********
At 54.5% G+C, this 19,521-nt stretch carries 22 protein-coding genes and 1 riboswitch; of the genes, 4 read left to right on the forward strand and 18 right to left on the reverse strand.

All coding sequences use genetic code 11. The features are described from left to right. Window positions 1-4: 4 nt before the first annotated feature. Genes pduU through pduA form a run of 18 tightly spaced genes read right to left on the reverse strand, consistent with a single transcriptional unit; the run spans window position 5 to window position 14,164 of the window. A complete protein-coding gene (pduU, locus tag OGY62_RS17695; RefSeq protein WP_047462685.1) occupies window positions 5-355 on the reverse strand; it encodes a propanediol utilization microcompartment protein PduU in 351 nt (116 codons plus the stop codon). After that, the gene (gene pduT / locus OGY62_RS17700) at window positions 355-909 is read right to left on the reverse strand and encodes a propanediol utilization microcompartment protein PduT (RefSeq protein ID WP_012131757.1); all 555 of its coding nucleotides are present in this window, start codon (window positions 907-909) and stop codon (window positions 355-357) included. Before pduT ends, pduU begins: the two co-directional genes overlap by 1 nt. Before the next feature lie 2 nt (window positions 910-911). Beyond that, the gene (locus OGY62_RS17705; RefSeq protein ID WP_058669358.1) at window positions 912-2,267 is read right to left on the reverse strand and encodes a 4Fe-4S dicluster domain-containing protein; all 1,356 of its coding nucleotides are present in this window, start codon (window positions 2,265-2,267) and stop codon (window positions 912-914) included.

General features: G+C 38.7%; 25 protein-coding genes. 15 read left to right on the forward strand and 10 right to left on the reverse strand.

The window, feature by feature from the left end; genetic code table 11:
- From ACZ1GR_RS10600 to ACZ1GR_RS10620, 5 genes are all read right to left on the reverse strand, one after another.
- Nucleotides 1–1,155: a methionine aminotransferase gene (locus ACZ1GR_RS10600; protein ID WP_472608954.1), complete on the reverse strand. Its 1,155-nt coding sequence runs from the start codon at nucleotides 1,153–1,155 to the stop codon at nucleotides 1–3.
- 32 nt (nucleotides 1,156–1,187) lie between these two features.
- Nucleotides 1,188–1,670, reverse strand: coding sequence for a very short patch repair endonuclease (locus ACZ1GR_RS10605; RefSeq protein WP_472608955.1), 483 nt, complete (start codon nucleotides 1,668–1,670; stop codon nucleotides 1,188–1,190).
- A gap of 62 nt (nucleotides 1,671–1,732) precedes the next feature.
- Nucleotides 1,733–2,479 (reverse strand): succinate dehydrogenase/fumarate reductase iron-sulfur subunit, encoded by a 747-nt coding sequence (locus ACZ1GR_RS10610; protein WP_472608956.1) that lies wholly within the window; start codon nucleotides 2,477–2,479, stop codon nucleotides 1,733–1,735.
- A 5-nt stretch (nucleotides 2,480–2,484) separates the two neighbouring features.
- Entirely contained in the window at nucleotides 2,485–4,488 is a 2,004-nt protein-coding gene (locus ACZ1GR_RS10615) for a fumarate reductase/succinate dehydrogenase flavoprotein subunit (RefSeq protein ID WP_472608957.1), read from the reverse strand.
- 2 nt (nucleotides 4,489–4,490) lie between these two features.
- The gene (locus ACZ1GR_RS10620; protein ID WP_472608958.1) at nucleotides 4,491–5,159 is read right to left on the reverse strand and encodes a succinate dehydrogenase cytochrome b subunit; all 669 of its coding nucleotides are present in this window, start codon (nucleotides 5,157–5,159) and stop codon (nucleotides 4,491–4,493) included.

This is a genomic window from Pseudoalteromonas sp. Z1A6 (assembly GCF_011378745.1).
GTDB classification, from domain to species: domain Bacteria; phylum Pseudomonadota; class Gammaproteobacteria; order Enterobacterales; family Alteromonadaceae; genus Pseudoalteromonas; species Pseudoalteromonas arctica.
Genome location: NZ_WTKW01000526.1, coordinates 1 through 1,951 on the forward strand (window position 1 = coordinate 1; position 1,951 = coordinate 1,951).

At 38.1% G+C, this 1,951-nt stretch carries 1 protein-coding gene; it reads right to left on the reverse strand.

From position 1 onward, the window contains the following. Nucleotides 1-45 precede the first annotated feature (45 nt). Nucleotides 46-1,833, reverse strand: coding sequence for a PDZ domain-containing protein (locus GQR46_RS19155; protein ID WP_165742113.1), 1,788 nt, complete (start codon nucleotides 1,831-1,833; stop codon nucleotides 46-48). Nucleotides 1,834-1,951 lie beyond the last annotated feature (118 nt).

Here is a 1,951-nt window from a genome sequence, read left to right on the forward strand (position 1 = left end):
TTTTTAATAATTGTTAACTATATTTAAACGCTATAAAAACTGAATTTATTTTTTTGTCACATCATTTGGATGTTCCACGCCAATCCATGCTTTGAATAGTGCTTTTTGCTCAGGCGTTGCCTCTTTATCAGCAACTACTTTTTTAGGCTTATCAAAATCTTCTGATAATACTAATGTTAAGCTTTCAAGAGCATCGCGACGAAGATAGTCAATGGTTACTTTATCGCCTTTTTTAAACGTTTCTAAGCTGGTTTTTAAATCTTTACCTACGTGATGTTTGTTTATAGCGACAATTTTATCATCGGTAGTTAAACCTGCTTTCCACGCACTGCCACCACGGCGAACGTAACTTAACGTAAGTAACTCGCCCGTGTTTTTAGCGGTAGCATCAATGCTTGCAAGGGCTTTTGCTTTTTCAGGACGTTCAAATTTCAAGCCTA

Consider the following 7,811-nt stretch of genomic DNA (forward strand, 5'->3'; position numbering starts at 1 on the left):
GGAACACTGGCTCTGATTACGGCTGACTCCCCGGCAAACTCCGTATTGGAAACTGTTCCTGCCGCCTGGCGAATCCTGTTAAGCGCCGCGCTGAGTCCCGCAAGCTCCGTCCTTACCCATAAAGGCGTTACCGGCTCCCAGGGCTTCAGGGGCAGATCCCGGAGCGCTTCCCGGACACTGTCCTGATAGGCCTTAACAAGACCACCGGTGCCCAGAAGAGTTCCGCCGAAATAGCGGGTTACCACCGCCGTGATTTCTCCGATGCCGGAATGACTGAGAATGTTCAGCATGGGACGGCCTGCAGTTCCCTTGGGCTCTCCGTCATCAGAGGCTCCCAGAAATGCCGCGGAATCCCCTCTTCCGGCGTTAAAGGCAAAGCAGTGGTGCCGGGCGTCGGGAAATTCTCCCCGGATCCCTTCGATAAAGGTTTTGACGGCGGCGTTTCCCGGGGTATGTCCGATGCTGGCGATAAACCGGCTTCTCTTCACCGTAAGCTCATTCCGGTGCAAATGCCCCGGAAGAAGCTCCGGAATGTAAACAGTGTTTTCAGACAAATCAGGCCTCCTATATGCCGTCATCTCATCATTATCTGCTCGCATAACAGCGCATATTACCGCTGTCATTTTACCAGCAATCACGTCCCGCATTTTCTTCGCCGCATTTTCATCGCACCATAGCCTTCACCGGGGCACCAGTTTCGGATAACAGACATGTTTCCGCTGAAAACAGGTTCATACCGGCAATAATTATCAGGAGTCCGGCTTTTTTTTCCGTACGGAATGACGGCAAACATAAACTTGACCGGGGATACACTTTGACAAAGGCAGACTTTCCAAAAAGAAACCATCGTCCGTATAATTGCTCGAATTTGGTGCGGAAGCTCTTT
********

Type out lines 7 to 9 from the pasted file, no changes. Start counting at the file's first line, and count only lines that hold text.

- 32 nt (nucleotides 1,156–1,187) lie between these two features.
- Nucleotides 1,188–1,670, reverse strand: coding sequence for a very short patch repair endonuclease (locus ACZ1GR_RS10605; RefSeq protein WP_472608955.1), 483 nt, complete (start codon nucleotides 1,668–1,670; stop codon nucleotides 1,188–1,190).
- A gap of 62 nt (nucleotides 1,671–1,732) precedes the next feature.